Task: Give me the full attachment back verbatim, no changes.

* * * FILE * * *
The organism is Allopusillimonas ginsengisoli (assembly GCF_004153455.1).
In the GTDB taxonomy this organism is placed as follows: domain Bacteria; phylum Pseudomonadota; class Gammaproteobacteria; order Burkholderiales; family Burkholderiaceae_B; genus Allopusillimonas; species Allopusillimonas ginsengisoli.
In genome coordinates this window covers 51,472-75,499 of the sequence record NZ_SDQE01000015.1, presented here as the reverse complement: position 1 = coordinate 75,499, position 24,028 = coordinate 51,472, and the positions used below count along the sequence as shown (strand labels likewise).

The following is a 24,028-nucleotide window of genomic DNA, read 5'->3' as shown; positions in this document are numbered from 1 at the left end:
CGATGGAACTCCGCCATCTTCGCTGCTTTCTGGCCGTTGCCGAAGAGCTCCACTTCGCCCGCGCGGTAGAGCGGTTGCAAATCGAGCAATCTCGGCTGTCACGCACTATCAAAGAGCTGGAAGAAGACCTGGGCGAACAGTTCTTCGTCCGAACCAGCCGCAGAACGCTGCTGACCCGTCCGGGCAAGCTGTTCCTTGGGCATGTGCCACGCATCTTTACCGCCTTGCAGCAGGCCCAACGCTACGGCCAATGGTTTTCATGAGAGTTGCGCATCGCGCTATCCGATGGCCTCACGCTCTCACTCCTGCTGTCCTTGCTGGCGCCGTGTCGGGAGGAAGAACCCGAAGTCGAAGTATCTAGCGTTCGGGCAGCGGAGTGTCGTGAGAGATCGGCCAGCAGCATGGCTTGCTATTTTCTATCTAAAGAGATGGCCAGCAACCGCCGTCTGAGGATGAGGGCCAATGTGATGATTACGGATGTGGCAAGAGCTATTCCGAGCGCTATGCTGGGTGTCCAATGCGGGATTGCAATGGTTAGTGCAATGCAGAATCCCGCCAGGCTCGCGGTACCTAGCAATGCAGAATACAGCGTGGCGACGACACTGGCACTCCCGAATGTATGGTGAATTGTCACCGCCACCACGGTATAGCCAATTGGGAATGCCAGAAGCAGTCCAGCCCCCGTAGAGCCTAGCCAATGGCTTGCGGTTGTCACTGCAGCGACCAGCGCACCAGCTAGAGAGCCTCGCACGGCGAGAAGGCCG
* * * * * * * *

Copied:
The organism is Allopusillimonas ginsengisoli (assembly GCF_004153455.1).
In the GTDB taxonomy this organism is placed as follows: domain Bacteria; phylum Pseudomonadota; class Gammaproteobacteria; order Burkholderiales; family Burkholderiaceae_B; genus Allopusillimonas; species Allopusillimonas ginsengisoli.
In genome coordinates this window covers 51,472-75,499 of the sequence record NZ_SDQE01000015.1, presented here as the reverse complement: position 1 = coordinate 75,499, position 24,028 = coordinate 51,472, and the positions used below count along the sequence as shown (strand labels likewise).

The following is a 24,028-nucleotide window of genomic DNA, read 5'->3' as shown; positions in this document are numbered from 1 at the left end:
CGATGGAACTCCGCCATCTTCGCTGCTTTCTGGCCGTTGCCGAAGAGCTCCACTTCGCCCGCGCGGTAGAGCGGTTGCAAATCGAGCAATCTCGGCTGTCACGCACTATCAAAGAGCTGGAAGAAGACCTGGGCGAACAGTTCTTCGTCCGAACCAGCCGCAGAACGCTGCTGACCCGTCCGGGCAAGCTGTTCCTTGGGCATGTGCCACGCATCTTTACCGCCTTGCAGCAGGCCCAACGCTACGGCCAATGGTTTTCATGAGAGTTGCGCATCGCGCTATCCGATGGCCTCACGCTCTCACTCCTGCTGTCCTTGCTGGCGCCGTGTCGGGAGGAAGAACCCGAAGTCGAAGTATCTAGCGTTCGGGCAGCGGAGTGTCGTGAGAGATCGGCCAGCAGCATGGCTTGCTATTTTCTATCTAAAGAGATGGCCAGCAACCGCCGTCTGAGGATGAGGGCCAATGTGATGATTACGGATGTGGCAAGAGCTATTCCGAGCGCTATGCTGGGTGTCCAATGCGGGATTGCAATGGTTAGTGCAATGCAGAATCCCGCCAGGCTCGCGGTACCTAGCAATGCAGAATACAGCGTGGCGACGACACTGGCACTCCCGAATGTATGGTGAATTGTCACCGCCACCACGGTATAGCCAATTGGGAATGCCAGAAGCAGTCCAGCCCCCGTAGAGCCTAGCCAATGGCTTGCGGTTGTCACTGCAGCGACCAGCGCACCAGCTAGAGAGCCTCGCACGGCGAGAAGGCCG